Common causes of black specks in the stool
5 common causes of black specks in the stool may include:
Many foods are more difficult to digest than others, such as skins or fruit seeds. The following foods can leave the stool with black specks: blackberries, blueberries, black beans, and plums.
Food coloring may also cause the stool to change color, as the body may have difficulty digesting artificial coloring. Black licorice, for example, can turn the stool black or very dark brown.
This condition is not necessarily a problem, though if it lasts, it could imply that a person eats an unbalanced diet.
Some medicines can change the stool’s color temporarily. In some intestinal drugs, Bismuth, an active ingredient, combines with the small amount of sulfur in the saliva and stomach of a patient to briefly add black color to the stool and sometimes the tongue. The transient change of color is harmless and should vanish within a couple of days of using the drug.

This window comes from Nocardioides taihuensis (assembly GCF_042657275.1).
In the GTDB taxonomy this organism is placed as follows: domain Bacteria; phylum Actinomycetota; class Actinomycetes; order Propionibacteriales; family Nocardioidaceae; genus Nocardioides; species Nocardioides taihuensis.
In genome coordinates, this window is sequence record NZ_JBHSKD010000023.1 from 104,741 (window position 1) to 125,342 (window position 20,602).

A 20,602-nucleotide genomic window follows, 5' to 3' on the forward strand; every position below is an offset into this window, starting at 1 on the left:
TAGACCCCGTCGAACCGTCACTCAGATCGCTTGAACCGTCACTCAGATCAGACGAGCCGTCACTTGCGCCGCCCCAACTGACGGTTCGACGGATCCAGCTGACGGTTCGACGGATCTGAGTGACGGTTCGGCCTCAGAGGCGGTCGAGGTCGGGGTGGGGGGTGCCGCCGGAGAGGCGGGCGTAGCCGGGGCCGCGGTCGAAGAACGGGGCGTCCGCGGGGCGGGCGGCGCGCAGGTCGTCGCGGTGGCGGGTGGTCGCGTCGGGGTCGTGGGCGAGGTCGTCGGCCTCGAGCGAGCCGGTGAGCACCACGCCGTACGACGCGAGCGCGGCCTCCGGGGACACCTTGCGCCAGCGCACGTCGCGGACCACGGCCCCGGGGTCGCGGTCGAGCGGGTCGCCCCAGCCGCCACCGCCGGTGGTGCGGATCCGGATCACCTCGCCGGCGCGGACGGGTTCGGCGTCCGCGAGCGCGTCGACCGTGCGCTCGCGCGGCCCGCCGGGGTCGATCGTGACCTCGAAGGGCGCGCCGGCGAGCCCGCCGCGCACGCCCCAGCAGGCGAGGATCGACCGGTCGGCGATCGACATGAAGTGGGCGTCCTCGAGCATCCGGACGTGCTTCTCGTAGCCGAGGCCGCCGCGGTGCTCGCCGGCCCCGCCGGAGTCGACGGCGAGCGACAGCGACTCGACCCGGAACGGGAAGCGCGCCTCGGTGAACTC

If you have recently begun to take a new or more prescription-the-counter drug, you should consult a doctor about possible stool changes.
Iron supplements, or food rich in iron, will turn black on the stool. A sudden change may mean a person gets too much iron. Black stools in a child may indicate too many iron pills being taken.
Problem with the liver
A person suffering from liver disease may pass out black specks in the stool because the disease can cause bleeding in the patient’s digestive tract. This complication is called esophageal varices or portal hypertension.